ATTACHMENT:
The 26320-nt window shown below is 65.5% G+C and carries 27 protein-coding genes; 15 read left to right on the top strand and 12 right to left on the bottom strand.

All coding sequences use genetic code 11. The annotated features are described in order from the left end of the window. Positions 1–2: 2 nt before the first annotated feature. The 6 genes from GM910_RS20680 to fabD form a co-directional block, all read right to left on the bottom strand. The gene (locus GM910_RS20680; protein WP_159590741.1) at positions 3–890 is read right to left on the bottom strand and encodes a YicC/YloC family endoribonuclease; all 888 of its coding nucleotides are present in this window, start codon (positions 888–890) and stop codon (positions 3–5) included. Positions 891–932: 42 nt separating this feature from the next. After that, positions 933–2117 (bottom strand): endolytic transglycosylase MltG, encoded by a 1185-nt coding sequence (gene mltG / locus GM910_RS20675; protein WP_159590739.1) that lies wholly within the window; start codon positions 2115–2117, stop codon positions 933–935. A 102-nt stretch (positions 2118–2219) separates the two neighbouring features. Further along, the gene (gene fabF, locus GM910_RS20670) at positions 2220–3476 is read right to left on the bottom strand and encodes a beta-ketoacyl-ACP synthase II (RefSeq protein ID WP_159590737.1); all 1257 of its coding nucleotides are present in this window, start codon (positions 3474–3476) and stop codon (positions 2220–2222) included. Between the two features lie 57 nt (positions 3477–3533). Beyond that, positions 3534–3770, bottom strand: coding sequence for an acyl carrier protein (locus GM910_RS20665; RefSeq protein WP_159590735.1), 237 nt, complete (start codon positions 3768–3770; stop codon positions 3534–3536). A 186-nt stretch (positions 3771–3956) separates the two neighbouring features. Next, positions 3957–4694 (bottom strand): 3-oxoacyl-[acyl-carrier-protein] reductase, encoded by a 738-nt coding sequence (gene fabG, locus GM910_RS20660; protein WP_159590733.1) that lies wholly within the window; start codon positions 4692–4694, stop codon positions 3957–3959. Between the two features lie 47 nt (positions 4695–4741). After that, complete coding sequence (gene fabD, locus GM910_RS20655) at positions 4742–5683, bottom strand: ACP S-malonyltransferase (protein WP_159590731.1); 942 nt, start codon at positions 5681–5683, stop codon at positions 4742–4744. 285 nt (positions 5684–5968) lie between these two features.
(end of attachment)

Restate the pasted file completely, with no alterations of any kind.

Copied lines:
The 26320-nt window shown below is 65.5% G+C and carries 27 protein-coding genes; 15 read left to right on the top strand and 12 right to left on the bottom strand.

All coding sequences use genetic code 11. The annotated features are described in order from the left end of the window. Positions 1–2: 2 nt before the first annotated feature. The 6 genes from GM910_RS20680 to fabD form a co-directional block, all read right to left on the bottom strand. The gene (locus GM910_RS20680; protein WP_159590741.1) at positions 3–890 is read right to left on the bottom strand and encodes a YicC/YloC family endoribonuclease; all 888 of its coding nucleotides are present in this window, start codon (positions 888–890) and stop codon (positions 3–5) included. Positions 891–932: 42 nt separating this feature from the next. After that, positions 933–2117 (bottom strand): endolytic transglycosylase MltG, encoded by a 1185-nt coding sequence (gene mltG / locus GM910_RS20675; protein WP_159590739.1) that lies wholly within the window; start codon positions 2115–2117, stop codon positions 933–935. A 102-nt stretch (positions 2118–2219) separates the two neighbouring features. Further along, the gene (gene fabF, locus GM910_RS20670) at positions 2220–3476 is read right to left on the bottom strand and encodes a beta-ketoacyl-ACP synthase II (RefSeq protein ID WP_159590737.1); all 1257 of its coding nucleotides are present in this window, start codon (positions 3474–3476) and stop codon (positions 2220–2222) included. Between the two features lie 57 nt (positions 3477–3533). Beyond that, positions 3534–3770, bottom strand: coding sequence for an acyl carrier protein (locus GM910_RS20665; RefSeq protein WP_159590735.1), 237 nt, complete (start codon positions 3768–3770; stop codon positions 3534–3536). A 186-nt stretch (positions 3771–3956) separates the two neighbouring features. Next, positions 3957–4694 (bottom strand): 3-oxoacyl-[acyl-carrier-protein] reductase, encoded by a 738-nt coding sequence (gene fabG, locus GM910_RS20660; protein WP_159590733.1) that lies wholly within the window; start codon positions 4692–4694, stop codon positions 3957–3959. Between the two features lie 47 nt (positions 4695–4741). After that, complete coding sequence (gene fabD, locus GM910_RS20655) at positions 4742–5683, bottom strand: ACP S-malonyltransferase (protein WP_159590731.1); 942 nt, start codon at positions 5681–5683, stop codon at positions 4742–4744. 285 nt (positions 5684–5968) lie between these two features.